Sir Francis Burdett, in answer to Mr. Sheridan, asked him, "whether, since he had been in

power, he had ever proposed to redress those grievances of which he had complained when out of power ?”

The shew of hands was now proceeded to, and the high bailiff declared it to be in favour of sir S. Hood and Mr. Paull. Mr. Sheridan demanded that the shew of hands should be resorted to again, as the question had not been heard. A long discussion took place; after which, a poll was demanded. An adjournment took place for an hour, in order to adjust the poll books; when the poll



commenced. At four o'clock, the poll closed for the day ; when the numbers appeared :For Mr. Paull ..

. 327 Mr. Sheridan

178 Sir S. Hood.

. 161 Mr. Sheridan came forward, and again attempted to address the Electors; but his efforts to procure silence were completely frustrated by the populace; and he retired amidst the groanings and bissings of the multitude : the cry of “ Paull! Paull!”

generally prevailed.

Sir S. Hood was nearly as unsuccessful as Mr. Sheridan. He did not, however, attempt to enlarge, but merely said that he most sincerely thanked those Electors who had favoured him with their suffrages; and trusted, that they would, in future days, carry him far above the proportion he had already procured.

Mr. Paull said :-“ Gentlemen, Electors of Westminster, I come forward now to announce the most glorious triumph that a free'man ever obtained. It is this :-A man, who has nothing but his integrity to recommend him; one who has no de. pendence on any thing but his own upright intentions, stands at the head of the poll, although opposed by two Court Candidates. I thank the ho. nest Electors who voted for me this day; they may now go home to their wives and children, and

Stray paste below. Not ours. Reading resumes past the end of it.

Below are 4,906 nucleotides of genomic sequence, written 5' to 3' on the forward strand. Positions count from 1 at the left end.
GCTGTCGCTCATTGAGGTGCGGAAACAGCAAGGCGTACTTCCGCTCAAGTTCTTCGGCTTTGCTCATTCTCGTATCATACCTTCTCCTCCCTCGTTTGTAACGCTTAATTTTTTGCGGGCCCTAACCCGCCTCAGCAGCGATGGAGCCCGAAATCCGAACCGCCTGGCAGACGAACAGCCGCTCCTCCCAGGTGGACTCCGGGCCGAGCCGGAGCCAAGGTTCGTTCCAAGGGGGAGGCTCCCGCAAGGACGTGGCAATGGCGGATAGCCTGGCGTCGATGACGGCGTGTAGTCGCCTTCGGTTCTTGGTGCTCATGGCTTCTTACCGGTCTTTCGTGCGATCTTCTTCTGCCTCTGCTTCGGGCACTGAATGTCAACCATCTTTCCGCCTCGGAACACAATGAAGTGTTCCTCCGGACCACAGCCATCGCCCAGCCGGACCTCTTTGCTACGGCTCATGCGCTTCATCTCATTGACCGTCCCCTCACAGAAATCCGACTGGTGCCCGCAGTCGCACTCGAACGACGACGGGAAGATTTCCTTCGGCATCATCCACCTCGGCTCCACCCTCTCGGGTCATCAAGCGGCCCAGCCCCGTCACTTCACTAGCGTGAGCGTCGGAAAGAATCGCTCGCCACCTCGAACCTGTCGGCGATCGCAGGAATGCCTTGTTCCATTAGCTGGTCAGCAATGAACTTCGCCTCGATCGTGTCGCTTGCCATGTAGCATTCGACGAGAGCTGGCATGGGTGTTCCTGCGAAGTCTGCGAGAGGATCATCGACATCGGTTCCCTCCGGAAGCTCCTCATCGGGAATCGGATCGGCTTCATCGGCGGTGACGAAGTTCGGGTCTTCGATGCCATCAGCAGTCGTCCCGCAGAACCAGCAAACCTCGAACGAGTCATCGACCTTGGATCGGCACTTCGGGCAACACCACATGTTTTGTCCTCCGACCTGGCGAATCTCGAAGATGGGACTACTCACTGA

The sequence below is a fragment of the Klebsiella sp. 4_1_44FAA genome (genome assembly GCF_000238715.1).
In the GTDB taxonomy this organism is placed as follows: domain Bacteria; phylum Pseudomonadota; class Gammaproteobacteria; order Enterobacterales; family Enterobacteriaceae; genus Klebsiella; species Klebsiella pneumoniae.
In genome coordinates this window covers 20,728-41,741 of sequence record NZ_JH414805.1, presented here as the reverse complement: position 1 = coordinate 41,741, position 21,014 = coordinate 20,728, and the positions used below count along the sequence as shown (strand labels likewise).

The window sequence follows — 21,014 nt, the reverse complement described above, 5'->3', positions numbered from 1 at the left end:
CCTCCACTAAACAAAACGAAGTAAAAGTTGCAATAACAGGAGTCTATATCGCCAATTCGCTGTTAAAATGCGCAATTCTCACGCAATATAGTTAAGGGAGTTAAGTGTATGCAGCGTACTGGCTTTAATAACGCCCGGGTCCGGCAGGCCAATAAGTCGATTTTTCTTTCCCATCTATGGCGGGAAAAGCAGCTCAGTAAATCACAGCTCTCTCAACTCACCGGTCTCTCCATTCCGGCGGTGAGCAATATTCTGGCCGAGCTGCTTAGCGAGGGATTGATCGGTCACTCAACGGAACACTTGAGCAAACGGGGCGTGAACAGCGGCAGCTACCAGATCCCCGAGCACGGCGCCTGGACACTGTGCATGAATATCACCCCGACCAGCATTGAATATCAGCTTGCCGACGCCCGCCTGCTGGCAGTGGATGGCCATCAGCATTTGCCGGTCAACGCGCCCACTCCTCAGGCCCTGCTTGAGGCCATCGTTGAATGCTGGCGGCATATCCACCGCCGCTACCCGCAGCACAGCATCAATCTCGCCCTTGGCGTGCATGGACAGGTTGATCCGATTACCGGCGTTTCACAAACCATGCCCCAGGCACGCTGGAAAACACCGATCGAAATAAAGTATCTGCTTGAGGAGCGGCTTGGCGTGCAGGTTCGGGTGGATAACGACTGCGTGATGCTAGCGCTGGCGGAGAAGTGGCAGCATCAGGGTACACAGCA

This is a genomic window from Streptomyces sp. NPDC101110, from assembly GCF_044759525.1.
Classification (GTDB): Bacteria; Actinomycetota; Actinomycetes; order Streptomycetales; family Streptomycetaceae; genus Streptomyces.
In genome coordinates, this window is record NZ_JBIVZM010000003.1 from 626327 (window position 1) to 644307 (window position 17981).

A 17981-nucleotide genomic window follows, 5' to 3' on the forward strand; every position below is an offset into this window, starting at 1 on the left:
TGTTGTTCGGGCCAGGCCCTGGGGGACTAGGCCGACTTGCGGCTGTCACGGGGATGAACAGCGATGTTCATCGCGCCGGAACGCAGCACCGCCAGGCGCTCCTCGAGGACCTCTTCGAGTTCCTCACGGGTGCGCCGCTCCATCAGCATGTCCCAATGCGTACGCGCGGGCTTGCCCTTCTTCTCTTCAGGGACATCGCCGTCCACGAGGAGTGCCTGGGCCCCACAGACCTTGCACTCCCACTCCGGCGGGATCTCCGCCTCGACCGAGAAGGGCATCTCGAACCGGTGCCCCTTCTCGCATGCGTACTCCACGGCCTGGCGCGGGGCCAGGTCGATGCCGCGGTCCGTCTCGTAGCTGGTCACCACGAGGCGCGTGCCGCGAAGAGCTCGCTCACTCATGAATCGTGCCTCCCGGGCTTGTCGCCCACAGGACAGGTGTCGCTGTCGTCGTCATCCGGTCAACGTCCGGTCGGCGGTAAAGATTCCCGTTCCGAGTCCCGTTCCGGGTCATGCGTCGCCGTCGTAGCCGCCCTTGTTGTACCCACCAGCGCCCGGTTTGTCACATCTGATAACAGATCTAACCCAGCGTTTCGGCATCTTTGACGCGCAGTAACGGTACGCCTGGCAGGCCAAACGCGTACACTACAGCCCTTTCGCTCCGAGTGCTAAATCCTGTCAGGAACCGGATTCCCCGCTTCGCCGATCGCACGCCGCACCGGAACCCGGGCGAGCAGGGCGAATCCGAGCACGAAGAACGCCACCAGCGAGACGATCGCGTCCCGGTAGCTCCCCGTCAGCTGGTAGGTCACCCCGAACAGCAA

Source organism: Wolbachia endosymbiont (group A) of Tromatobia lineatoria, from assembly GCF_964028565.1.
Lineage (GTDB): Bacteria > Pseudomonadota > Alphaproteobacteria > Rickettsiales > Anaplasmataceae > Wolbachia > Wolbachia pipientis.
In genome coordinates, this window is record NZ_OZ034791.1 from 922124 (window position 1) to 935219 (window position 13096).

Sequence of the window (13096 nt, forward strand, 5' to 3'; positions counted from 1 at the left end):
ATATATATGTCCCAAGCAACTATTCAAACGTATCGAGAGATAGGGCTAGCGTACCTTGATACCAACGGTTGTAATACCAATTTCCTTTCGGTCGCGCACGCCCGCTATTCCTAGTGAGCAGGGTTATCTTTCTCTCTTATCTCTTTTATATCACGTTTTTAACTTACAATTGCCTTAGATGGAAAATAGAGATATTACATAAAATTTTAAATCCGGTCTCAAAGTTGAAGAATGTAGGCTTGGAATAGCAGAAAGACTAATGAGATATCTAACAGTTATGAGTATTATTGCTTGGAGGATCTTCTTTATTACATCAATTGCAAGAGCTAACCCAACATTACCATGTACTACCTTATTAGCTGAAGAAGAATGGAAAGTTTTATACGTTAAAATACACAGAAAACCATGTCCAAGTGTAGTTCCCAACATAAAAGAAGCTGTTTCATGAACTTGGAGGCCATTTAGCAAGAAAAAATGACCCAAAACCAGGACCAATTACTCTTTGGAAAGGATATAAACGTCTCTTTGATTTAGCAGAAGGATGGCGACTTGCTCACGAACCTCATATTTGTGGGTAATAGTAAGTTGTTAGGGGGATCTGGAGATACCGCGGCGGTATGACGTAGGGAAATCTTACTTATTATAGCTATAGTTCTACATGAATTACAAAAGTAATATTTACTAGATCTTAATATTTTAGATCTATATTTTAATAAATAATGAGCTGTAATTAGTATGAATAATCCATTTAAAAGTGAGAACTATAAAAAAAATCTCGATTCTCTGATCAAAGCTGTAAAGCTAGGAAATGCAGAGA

say with truth, that the votes they have this day given, were given to a candidate who will not desert them, but will act to the best of his power for their benefit, and assert their rights to the last E 2


hour of his life. My principles are already knowa to you, and they are such as I shall most inflexibly pursue. That course which my illustrious friend, sir F. Burdett, has stated to you, I shall persevere in till I accomplish my purpose.”


ANCHOR. [From the Morning Chronicle.] In the evening of this day a considerable number of the friends of Mr. Sheridan dined together, at the Crown and Anchor Tavern.

Lord Barrymore was called to the chair. A good deal of anxiety at first prevailed among the friends of Mr. Sheridan, as a report prevailed that he had been basely assaulted in cuming from the hustings, by a person carrying a marrow-bone and cleaver. Mr. Sheridan, however, soon arrived ; 80 that it was clear he had sustained no serious harm, though in fact it appeared that an attempt had been made to do him a personal injury.-After dinner, several loyal and patriotic toasts were drunk; among which were, “The King," with three times three ;“The Queen and Royal Family;” “the Prince of Wales,” with three times three; “The immortal memory of Mr. Fox;" and that patriot's favourite toast, “ The cause of Liberty all over the world.” These were interspersed by some exquisite glees sung by lord Barrymore, the hon. Mr. Barry, Mr Leete, &c. &c. &c. Mr. PETER MOORE then rose, and addressed the